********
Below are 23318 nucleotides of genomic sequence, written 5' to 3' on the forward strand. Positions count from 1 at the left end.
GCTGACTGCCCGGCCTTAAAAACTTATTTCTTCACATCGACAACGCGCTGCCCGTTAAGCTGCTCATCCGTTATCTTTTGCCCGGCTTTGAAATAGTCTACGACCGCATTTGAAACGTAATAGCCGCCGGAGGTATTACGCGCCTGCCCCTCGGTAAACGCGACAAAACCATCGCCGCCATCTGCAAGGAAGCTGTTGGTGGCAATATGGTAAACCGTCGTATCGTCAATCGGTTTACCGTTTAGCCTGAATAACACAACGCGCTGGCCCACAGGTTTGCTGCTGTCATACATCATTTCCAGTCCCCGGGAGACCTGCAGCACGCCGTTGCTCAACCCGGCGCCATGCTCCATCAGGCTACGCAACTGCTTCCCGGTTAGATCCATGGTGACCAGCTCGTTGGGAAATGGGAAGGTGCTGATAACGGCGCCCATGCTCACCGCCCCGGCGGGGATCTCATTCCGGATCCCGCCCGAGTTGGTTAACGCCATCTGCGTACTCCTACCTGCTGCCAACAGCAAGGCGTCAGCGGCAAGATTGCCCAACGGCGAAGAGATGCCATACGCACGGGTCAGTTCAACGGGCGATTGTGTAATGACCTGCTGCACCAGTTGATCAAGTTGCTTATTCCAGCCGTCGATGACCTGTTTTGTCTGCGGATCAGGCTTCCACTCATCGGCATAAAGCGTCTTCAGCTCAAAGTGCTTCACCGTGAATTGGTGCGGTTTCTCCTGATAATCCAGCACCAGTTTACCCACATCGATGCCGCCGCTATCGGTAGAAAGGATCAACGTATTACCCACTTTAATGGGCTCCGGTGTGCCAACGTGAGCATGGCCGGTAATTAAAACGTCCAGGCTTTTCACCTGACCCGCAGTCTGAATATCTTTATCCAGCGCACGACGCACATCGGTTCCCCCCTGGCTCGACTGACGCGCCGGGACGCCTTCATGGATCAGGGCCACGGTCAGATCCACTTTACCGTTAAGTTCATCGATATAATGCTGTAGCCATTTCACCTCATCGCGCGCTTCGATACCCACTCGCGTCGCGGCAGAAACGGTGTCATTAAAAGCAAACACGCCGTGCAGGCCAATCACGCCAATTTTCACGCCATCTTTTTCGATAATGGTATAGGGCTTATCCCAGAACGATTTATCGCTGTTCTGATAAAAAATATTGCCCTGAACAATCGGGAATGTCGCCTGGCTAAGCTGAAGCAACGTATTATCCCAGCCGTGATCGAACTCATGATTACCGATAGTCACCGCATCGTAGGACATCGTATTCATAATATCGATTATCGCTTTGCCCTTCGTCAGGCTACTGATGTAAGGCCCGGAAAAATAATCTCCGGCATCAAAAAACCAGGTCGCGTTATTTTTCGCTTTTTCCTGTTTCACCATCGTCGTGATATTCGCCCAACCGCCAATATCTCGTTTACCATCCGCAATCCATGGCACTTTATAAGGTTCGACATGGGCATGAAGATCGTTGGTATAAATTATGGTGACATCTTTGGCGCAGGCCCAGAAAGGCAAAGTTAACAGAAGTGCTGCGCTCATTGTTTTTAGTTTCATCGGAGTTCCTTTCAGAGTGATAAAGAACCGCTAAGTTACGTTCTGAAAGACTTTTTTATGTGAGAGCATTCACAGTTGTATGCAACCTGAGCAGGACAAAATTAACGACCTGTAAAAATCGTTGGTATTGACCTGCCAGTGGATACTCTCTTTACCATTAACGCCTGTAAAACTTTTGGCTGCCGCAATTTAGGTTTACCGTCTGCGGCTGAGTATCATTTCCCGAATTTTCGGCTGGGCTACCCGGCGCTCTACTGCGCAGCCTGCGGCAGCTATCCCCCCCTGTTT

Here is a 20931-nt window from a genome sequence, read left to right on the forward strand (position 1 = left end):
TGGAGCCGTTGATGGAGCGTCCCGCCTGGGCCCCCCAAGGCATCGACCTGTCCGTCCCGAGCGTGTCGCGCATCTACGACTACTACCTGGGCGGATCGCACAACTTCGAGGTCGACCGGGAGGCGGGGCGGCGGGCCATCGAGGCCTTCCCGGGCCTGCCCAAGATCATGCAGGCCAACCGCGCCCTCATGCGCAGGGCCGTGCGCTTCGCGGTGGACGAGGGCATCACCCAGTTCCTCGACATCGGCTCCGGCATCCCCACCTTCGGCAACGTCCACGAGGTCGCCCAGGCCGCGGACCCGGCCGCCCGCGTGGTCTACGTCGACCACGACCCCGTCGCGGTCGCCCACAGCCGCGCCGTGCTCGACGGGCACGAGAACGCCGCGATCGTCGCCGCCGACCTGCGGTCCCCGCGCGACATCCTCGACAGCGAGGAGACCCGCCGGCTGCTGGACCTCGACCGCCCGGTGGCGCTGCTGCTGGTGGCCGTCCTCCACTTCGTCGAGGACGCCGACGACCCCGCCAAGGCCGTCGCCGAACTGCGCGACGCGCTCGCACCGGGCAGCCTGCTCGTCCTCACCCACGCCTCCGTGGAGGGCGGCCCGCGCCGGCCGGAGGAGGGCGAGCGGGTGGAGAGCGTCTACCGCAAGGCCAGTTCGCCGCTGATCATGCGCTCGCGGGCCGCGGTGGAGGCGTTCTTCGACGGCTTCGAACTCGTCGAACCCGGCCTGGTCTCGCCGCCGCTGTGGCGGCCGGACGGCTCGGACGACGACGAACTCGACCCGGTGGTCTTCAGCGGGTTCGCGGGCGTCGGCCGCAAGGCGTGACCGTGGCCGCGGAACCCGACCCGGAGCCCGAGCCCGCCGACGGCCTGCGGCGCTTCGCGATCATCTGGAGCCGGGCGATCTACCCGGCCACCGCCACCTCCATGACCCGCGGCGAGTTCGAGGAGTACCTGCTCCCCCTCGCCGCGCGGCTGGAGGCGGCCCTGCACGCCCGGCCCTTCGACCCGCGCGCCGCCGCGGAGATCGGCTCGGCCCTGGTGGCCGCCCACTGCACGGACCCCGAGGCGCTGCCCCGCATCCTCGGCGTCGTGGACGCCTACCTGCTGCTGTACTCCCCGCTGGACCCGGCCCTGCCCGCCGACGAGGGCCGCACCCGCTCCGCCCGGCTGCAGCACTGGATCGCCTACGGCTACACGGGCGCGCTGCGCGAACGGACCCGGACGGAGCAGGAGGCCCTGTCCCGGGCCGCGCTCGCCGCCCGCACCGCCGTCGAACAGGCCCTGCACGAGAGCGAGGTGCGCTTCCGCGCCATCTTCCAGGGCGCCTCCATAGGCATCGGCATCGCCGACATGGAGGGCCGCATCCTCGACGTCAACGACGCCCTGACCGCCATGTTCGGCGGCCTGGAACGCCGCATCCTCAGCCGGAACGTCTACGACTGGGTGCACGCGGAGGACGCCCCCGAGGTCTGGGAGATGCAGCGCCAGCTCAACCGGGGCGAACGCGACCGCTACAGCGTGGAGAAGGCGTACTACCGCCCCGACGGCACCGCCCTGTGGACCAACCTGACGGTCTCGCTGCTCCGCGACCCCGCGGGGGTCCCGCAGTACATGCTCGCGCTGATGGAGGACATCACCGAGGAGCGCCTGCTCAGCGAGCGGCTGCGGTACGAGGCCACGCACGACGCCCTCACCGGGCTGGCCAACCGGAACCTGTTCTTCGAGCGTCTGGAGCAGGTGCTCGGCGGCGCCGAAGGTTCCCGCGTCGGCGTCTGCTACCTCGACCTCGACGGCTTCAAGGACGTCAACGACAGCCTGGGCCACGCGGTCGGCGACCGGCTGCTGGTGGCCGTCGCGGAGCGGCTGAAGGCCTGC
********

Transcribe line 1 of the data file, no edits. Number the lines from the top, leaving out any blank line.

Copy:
Below are 23318 nucleotides of genomic sequence, written 5' to 3' on the forward strand. Positions count from 1 at the left end.